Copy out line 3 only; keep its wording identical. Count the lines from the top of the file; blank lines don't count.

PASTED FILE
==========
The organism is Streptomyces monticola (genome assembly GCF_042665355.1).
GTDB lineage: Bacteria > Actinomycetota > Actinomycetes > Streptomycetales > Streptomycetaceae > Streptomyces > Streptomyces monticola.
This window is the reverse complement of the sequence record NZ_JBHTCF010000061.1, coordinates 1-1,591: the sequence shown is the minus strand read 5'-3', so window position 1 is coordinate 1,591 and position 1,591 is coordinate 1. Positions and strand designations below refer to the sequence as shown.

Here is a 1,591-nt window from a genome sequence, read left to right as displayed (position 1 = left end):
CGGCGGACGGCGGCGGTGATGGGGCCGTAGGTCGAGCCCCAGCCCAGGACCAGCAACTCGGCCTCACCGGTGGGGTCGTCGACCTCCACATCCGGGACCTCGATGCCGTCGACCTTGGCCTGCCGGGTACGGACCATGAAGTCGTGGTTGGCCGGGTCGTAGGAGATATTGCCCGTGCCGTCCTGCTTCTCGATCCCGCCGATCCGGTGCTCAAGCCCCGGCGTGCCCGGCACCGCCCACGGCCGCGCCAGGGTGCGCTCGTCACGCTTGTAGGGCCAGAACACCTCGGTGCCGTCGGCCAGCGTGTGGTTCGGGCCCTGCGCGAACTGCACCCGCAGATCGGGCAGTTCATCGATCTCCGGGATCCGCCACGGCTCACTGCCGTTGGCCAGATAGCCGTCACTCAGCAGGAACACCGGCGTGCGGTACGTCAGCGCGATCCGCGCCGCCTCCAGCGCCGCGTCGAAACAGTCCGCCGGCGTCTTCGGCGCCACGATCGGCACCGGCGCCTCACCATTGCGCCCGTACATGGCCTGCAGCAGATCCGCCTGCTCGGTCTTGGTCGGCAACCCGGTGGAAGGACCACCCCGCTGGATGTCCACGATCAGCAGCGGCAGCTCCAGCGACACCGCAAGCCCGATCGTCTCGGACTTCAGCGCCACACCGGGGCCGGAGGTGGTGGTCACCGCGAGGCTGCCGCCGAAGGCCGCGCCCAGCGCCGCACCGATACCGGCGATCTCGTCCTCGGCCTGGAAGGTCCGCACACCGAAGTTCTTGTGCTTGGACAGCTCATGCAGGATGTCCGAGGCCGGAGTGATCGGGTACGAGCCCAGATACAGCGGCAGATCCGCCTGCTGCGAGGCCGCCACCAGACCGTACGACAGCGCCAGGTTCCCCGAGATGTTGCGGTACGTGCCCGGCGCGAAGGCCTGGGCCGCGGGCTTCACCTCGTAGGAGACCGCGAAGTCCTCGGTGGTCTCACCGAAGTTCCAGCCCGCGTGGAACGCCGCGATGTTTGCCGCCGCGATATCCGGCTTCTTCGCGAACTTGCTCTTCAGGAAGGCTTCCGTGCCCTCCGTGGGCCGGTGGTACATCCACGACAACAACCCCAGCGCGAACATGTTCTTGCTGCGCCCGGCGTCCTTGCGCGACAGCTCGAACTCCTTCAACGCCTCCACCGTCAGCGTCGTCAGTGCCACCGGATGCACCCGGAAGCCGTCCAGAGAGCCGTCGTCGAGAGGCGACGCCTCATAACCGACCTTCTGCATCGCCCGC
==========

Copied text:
This window is the reverse complement of the sequence record NZ_JBHTCF010000061.1, coordinates 1-1,591: the sequence shown is the minus strand read 5'-3', so window position 1 is coordinate 1,591 and position 1,591 is coordinate 1. Positions and strand designations below refer to the sequence as shown.